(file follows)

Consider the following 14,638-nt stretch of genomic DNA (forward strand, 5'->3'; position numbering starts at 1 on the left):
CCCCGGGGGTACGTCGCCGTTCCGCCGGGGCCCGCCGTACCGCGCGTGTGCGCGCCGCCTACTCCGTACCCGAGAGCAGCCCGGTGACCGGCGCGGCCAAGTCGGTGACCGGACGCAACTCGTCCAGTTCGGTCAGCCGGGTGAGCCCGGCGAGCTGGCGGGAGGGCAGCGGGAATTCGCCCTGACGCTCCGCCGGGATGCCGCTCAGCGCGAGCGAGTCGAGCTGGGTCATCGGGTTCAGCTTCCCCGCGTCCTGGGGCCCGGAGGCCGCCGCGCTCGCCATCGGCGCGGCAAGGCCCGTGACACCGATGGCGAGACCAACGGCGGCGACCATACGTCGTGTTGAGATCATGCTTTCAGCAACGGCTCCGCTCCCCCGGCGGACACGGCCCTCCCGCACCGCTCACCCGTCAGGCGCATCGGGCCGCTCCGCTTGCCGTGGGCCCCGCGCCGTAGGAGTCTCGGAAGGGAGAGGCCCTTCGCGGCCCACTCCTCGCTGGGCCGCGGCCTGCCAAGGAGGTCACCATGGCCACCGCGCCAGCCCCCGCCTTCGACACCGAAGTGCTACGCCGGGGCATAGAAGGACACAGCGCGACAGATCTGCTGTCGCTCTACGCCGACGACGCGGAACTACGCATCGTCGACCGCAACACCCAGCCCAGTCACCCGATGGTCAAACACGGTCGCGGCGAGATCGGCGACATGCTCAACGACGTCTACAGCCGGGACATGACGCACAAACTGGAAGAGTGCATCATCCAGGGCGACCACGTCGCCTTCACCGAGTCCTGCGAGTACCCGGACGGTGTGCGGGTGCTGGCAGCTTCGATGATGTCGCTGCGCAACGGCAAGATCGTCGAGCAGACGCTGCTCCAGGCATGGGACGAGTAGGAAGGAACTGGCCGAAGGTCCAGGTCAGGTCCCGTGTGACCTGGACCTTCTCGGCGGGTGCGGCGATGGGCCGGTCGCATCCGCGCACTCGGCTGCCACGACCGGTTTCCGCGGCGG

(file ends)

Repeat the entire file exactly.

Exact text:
Consider the following 14,638-nt stretch of genomic DNA (forward strand, 5'->3'; position numbering starts at 1 on the left):
CCCCGGGGGTACGTCGCCGTTCCGCCGGGGCCCGCCGTACCGCGCGTGTGCGCGCCGCCTACTCCGTACCCGAGAGCAGCCCGGTGACCGGCGCGGCCAAGTCGGTGACCGGACGCAACTCGTCCAGTTCGGTCAGCCGGGTGAGCCCGGCGAGCTGGCGGGAGGGCAGCGGGAATTCGCCCTGACGCTCCGCCGGGATGCCGCTCAGCGCGAGCGAGTCGAGCTGGGTCATCGGGTTCAGCTTCCCCGCGTCCTGGGGCCCGGAGGCCGCCGCGCTCGCCATCGGCGCGGCAAGGCCCGTGACACCGATGGCGAGACCAACGGCGGCGACCATACGTCGTGTTGAGATCATGCTTTCAGCAACGGCTCCGCTCCCCCGGCGGACACGGCCCTCCCGCACCGCTCACCCGTCAGGCGCATCGGGCCGCTCCGCTTGCCGTGGGCCCCGCGCCGTAGGAGTCTCGGAAGGGAGAGGCCCTTCGCGGCCCACTCCTCGCTGGGCCGCGGCCTGCCAAGGAGGTCACCATGGCCACCGCGCCAGCCCCCGCCTTCGACACCGAAGTGCTACGCCGGGGCATAGAAGGACACAGCGCGACAGATCTGCTGTCGCTCTACGCCGACGACGCGGAACTACGCATCGTCGACCGCAACACCCAGCCCAGTCACCCGATGGTCAAACACGGTCGCGGCGAGATCGGCGACATGCTCAACGACGTCTACAGCCGGGACATGACGCACAAACTGGAAGAGTGCATCATCCAGGGCGACCACGTCGCCTTCACCGAGTCCTGCGAGTACCCGGACGGTGTGCGGGTGCTGGCAGCTTCGATGATGTCGCTGCGCAACGGCAAGATCGTCGAGCAGACGCTGCTCCAGGCATGGGACGAGTAGGAAGGAACTGGCCGAAGGTCCAGGTCAGGTCCCGTGTGACCTGGACCTTCTCGGCGGGTGCGGCGATGGGCCGGTCGCATCCGCGCACTCGGCTGCCACGACCGGTTTCCGCGGCGG